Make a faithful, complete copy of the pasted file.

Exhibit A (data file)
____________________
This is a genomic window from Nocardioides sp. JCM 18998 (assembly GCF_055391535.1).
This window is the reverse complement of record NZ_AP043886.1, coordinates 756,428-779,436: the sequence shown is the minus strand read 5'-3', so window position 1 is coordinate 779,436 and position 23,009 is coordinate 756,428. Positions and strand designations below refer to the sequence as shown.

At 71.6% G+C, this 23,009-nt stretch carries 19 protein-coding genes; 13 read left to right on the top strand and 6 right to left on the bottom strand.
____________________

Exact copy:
This is a genomic window from Nocardioides sp. JCM 18998 (assembly GCF_055391535.1).
This window is the reverse complement of record NZ_AP043886.1, coordinates 756,428-779,436: the sequence shown is the minus strand read 5'-3', so window position 1 is coordinate 779,436 and position 23,009 is coordinate 756,428. Positions and strand designations below refer to the sequence as shown.

At 71.6% G+C, this 23,009-nt stretch carries 19 protein-coding genes; 13 read left to right on the top strand and 6 right to left on the bottom strand.